Good news for health care advocates (and that should include ALL social workers): Kaiser Health News is reporting that 56% of U.S. physicians now support a single-payer health care system, and that number is only likely to grow with time. The finding is based on a new survey by Merritt Hawkins, a physician recruitment firm.
Moreover, just in the last year more than 2,500 doctors have endorsed a proposal drafted by the Physicians for a National Health Program (PNHP), and published in the American Journal of Public Health, calling for a single-payer system to replace the Affordable Care Act.
While the concept of a single-payer system remains controversial in the U.S., there’s nothing scary, or even unfamiliar, about it. Single-payer simply means that a single public entity pays all medical bills, rather than an army of private, for-profit insurance companies. We already have partial versions of single-payer in the form of Medicare/Medicaid, and the VA. Despite what some scaremongers deceptively insist, single-payer does NOT mean that all health care services would be provided by government.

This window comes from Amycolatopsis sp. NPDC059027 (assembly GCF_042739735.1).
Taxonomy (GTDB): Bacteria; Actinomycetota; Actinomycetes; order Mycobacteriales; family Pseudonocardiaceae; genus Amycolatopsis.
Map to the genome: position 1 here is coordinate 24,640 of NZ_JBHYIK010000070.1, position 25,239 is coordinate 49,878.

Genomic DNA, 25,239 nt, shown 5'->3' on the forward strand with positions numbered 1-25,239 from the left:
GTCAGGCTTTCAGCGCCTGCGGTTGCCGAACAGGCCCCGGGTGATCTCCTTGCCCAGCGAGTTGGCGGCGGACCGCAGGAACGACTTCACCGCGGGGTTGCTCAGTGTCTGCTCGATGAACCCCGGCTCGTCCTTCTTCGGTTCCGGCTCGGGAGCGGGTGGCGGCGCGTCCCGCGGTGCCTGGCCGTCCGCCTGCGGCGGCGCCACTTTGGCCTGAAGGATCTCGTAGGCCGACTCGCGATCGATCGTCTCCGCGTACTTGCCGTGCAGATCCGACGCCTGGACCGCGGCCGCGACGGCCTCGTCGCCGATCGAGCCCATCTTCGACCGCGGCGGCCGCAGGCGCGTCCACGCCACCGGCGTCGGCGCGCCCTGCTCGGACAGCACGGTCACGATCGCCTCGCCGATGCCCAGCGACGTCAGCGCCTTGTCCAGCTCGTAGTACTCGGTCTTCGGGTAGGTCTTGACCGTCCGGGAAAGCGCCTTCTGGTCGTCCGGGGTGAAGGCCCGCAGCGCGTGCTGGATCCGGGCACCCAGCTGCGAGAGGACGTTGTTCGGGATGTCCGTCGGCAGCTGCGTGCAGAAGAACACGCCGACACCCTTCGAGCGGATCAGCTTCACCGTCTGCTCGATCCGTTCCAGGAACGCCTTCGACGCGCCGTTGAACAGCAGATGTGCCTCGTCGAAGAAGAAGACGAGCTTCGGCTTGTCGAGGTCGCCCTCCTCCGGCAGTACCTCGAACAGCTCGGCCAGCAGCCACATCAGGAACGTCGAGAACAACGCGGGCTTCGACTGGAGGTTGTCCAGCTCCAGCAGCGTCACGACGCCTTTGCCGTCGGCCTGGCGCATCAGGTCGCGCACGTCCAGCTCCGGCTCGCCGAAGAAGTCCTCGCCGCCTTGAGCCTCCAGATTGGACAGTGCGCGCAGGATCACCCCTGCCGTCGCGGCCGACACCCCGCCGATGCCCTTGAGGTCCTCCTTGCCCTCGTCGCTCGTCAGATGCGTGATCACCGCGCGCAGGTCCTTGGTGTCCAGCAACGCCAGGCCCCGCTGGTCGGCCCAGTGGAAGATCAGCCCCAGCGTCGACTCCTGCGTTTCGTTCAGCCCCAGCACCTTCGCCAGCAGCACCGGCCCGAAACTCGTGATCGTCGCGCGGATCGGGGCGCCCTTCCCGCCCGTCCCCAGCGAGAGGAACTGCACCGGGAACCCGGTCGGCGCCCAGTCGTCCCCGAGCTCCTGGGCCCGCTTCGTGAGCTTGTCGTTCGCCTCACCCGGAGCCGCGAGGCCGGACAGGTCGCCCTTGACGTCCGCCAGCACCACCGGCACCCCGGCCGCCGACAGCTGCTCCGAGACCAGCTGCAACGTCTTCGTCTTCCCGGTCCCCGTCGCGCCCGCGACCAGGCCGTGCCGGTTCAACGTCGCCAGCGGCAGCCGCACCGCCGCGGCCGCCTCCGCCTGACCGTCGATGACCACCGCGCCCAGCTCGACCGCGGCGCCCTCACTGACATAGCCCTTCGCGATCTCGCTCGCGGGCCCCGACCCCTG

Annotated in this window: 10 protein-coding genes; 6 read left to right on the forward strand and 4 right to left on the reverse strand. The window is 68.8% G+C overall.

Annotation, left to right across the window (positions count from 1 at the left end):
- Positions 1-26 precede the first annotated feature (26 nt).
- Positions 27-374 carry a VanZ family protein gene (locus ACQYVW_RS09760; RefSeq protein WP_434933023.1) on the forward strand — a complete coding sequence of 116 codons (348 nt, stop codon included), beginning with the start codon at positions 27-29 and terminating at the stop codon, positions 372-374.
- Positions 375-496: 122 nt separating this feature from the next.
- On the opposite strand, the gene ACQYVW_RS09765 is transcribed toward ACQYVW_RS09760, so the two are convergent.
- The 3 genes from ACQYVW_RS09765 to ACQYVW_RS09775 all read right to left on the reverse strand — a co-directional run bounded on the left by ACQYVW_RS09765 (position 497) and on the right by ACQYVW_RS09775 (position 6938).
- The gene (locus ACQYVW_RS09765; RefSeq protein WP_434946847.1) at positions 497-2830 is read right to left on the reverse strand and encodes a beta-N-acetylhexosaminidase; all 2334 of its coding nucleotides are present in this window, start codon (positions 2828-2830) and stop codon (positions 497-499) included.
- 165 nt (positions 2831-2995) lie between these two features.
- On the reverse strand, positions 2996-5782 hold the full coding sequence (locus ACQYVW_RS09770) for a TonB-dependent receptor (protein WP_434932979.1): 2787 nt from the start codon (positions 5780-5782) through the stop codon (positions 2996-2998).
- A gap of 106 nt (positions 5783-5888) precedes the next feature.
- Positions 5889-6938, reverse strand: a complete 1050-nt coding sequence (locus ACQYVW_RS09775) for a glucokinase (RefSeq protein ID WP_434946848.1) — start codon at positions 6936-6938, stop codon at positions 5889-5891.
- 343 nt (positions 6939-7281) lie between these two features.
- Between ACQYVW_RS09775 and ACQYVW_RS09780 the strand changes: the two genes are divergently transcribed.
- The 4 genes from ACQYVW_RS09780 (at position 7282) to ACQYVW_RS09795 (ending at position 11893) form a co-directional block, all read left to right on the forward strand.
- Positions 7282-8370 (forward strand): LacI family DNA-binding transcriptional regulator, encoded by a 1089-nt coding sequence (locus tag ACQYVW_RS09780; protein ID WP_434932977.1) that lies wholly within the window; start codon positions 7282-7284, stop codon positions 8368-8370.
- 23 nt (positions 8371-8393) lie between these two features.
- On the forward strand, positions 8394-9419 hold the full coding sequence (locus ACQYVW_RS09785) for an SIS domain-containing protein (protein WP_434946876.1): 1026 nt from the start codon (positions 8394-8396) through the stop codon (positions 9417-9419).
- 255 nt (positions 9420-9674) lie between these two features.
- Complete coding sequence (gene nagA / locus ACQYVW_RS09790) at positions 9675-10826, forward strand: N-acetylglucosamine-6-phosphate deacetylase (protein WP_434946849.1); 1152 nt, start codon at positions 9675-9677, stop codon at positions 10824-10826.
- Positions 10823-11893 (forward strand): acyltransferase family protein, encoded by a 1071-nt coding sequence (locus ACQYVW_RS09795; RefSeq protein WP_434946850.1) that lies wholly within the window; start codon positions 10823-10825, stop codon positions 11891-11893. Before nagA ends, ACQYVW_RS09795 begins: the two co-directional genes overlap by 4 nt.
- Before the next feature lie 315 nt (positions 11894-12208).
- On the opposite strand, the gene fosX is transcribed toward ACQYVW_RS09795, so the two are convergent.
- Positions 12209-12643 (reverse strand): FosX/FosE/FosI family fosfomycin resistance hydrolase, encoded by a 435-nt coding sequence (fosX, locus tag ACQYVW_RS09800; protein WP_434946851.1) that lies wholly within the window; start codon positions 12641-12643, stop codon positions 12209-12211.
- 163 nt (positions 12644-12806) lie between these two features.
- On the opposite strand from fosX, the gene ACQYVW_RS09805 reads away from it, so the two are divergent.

Why are so many doctors now on board with single-payer? They’re sick and tired of the red tape and the constant hassling with insurance providers. They want to help patients, not spend countless hours jumping through reimbursement hoops.
Virtually every advanced nation has made some version of a public payer-private provider health care system work, with far lower costs and better outcomes than the U.S. So can we.